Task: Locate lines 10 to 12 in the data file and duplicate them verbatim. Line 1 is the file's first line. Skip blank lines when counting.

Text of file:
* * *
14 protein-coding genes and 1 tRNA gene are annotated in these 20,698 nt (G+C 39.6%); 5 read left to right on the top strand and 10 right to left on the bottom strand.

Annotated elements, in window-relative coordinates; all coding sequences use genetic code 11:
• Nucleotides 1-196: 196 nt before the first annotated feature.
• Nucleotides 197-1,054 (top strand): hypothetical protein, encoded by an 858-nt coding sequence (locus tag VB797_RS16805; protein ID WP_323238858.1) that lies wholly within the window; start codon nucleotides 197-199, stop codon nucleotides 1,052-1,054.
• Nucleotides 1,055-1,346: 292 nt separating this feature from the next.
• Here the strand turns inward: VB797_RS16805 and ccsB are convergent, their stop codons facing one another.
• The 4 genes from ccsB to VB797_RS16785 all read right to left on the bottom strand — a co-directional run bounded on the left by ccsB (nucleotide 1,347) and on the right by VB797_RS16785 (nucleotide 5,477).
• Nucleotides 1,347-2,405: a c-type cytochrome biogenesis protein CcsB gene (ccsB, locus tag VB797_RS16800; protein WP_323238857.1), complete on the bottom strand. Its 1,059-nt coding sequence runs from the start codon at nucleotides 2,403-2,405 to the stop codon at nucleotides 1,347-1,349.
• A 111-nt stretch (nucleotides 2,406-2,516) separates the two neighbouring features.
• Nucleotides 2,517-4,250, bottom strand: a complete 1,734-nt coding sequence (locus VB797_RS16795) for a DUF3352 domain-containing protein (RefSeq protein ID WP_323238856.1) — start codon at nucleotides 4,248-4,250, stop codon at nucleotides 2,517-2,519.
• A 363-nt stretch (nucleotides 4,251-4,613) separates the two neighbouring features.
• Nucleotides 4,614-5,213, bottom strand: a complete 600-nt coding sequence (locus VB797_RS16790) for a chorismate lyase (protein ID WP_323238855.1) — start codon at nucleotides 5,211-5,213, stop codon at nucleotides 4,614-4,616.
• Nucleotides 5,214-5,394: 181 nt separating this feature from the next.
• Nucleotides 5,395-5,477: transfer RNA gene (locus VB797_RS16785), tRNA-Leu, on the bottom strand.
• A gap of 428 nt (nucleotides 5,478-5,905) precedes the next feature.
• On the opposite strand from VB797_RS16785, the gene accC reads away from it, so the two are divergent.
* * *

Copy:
• Nucleotides 2,517-4,250, bottom strand: a complete 1,734-nt coding sequence (locus VB797_RS16795) for a DUF3352 domain-containing protein (RefSeq protein ID WP_323238856.1) — start codon at nucleotides 4,248-4,250, stop codon at nucleotides 2,517-2,519.
• A 363-nt stretch (nucleotides 4,251-4,613) separates the two neighbouring features.
• Nucleotides 4,614-5,213, bottom strand: a complete 600-nt coding sequence (locus VB797_RS16790) for a chorismate lyase (protein ID WP_323238855.1) — start codon at nucleotides 5,211-5,213, stop codon at nucleotides 4,614-4,616.